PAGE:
Meanwhile this whole (and rather premature!) debate has prompted some other thoughts.

Key to any resolution to the IR35 question is defining a freelance worker. While the traditional model in UK economics defines everyone as either employer or employee, in reality there is a third category of “none of the above”. If that third way was properly enshrined as a working model, consider the many areas where things would become much clearer.

Firstly, there is the vexed question of business expenses. As we know, travel and subsistence expenses for a temporary workplace cease after two years. While this makes perfect sense for a permanent long-term employee, it is nonsense for someone like me who takes work wherever it may be found. Why should I personally be penalised if my company’s client base happens to be based in the same approximate geographical area?

Secondly ID checking and the right to work in the UK, while important, is the responsibility of the employer. My clients are not my employers; in fact most of my contracts go to great lengths to prove they are not. If we allow me to be an independent worker, that checking becomes unnecessary since my company can make the necessary declarations and accept legal responsibility for their accuracy.

Thirdly, liability for payment of taxes could go down to the individual and not, as at present under S44-47, up to the intermediary company (which in most cases would otherwise be the agency). That would step around a huge amount of contractual debate of who is an employee of whom, which incidentally would only help resolve the IR35 “problem”.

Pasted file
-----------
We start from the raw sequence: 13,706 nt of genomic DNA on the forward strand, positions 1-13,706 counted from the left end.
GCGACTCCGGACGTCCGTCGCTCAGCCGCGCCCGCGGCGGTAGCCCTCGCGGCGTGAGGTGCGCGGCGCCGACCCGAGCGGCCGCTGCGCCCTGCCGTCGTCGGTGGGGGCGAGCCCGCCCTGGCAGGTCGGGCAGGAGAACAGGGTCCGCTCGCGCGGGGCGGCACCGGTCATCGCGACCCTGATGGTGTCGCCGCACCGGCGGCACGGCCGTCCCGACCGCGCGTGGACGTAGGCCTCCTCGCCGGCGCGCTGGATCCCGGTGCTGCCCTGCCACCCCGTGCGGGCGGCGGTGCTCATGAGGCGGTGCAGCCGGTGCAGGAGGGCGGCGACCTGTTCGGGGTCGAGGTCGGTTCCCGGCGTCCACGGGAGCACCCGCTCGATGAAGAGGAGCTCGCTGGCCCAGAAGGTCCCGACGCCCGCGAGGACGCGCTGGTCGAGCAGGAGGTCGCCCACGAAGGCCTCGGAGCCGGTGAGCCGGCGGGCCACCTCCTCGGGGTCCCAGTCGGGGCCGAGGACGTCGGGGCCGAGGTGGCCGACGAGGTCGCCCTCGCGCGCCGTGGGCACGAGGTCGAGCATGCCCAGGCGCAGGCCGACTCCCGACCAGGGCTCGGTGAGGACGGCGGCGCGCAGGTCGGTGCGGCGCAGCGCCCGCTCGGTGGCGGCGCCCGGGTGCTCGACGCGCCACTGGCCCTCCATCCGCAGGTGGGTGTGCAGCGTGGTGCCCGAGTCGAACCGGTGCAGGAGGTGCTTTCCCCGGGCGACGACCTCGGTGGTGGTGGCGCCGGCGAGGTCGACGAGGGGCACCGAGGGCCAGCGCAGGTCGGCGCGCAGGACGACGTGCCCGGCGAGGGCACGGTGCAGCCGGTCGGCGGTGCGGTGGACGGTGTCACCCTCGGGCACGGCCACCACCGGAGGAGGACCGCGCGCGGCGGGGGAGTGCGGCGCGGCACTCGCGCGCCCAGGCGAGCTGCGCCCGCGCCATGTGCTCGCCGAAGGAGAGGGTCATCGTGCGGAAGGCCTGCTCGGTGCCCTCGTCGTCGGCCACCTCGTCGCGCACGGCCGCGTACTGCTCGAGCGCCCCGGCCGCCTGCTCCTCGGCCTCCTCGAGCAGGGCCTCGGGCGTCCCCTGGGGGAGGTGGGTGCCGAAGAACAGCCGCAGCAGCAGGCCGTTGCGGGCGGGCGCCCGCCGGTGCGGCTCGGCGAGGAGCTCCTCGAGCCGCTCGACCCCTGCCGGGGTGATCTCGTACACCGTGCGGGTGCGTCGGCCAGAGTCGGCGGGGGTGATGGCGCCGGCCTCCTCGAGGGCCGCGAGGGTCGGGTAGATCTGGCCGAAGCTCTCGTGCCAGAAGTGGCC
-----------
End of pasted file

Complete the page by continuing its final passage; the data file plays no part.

Finally there are a raft of current and future issues with the Agency Workers Directive and the Agency Regulations that would cease to be of any relevance. For example, we have to go through the nonsense of opting out of the Agency Regulations when, as any fool knows, the way this is routinely done means you are in fact opted in anyway.

And, looking a bit further over the horizon, it is clear that the EU has no concept of the UK model for the freelancer worker. If we can establish our legitimacy up front right now, we would avoid a whole new set of problems.

The UK Freelance is a hugely valuable factor in the UK economy. There are around 4.8 million of us. Why is it so hard to get that fact recognised in law?